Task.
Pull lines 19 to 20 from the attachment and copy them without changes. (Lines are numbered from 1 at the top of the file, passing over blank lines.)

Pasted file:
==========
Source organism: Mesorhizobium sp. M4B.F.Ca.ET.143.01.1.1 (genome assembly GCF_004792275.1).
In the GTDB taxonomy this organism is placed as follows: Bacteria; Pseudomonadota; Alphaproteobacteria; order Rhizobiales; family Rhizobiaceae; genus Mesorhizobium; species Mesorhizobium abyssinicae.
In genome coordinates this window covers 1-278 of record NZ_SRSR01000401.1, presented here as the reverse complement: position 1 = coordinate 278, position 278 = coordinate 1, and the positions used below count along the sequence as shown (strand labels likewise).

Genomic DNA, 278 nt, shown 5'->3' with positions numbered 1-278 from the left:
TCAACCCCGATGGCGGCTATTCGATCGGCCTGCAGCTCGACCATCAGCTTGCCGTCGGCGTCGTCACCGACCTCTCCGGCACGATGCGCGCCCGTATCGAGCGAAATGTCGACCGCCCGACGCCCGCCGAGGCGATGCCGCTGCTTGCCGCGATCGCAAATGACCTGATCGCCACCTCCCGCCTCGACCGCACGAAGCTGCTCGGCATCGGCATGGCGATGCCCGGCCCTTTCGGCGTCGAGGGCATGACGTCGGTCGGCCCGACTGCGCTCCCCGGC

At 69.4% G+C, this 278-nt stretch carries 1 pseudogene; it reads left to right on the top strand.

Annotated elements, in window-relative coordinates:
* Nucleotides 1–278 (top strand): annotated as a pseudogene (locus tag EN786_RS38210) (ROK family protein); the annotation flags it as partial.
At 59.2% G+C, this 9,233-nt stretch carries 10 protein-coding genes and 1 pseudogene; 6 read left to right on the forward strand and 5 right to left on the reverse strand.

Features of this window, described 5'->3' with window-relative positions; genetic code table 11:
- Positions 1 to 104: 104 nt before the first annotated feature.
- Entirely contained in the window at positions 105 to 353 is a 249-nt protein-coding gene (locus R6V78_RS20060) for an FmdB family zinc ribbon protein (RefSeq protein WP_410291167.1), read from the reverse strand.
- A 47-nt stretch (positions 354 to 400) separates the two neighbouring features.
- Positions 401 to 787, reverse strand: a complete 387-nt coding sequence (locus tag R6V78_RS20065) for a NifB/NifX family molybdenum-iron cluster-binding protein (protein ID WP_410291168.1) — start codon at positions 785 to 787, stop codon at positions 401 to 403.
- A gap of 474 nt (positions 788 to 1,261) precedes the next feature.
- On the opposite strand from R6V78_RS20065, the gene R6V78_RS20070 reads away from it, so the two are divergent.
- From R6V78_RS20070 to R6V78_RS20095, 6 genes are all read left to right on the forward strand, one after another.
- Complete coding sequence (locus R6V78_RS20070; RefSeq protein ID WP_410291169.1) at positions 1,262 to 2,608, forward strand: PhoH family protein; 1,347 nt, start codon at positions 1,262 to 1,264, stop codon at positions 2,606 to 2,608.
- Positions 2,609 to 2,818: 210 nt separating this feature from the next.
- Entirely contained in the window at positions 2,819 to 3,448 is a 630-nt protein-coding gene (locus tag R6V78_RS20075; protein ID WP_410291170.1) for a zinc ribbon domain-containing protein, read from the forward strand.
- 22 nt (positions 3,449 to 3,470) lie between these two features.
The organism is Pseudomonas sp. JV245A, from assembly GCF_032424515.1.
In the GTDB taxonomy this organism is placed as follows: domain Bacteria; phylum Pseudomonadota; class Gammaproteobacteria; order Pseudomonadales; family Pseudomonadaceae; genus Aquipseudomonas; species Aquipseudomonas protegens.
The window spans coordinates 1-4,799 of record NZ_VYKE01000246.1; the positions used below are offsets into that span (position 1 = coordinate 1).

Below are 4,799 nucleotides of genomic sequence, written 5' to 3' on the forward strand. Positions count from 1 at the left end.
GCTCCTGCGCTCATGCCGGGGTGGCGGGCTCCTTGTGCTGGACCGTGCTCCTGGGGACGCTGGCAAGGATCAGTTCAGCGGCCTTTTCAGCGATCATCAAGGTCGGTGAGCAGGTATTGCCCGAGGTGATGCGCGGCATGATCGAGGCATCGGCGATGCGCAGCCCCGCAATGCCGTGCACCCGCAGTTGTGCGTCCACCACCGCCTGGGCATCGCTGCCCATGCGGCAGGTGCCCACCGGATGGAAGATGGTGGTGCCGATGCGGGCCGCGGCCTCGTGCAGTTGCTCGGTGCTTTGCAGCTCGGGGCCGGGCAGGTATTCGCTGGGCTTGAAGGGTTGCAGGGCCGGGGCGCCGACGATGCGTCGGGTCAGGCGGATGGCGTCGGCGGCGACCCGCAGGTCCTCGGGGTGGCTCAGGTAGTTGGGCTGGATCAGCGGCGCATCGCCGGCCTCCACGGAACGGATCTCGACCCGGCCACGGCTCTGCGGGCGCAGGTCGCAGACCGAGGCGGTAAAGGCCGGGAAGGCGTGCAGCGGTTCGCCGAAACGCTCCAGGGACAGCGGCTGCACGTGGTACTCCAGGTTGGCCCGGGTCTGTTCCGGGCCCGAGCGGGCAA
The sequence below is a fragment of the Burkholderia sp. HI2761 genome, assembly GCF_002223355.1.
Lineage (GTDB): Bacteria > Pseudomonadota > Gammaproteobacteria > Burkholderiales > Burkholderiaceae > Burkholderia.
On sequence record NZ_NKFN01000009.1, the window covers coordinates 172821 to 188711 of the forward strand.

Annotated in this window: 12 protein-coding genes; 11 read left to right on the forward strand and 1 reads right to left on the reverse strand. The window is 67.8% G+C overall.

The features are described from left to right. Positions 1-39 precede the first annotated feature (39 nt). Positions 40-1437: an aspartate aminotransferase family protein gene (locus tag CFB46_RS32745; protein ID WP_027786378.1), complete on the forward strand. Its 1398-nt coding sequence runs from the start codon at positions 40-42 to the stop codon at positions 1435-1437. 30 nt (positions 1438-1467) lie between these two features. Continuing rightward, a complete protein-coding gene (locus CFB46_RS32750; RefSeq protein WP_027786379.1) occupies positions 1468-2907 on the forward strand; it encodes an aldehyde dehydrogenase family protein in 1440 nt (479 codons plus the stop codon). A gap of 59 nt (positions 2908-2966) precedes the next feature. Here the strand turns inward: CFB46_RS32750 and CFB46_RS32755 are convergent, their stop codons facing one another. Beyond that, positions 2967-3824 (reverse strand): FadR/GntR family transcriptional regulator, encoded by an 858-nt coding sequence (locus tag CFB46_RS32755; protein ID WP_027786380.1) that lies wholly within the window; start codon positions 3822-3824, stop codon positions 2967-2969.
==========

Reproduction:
- Positions 2,609 to 2,818: 210 nt separating this feature from the next.
- Entirely contained in the window at positions 2,819 to 3,448 is a 630-nt protein-coding gene (locus tag R6V78_RS20075; protein ID WP_410291170.1) for a zinc ribbon domain-containing protein, read from the forward strand.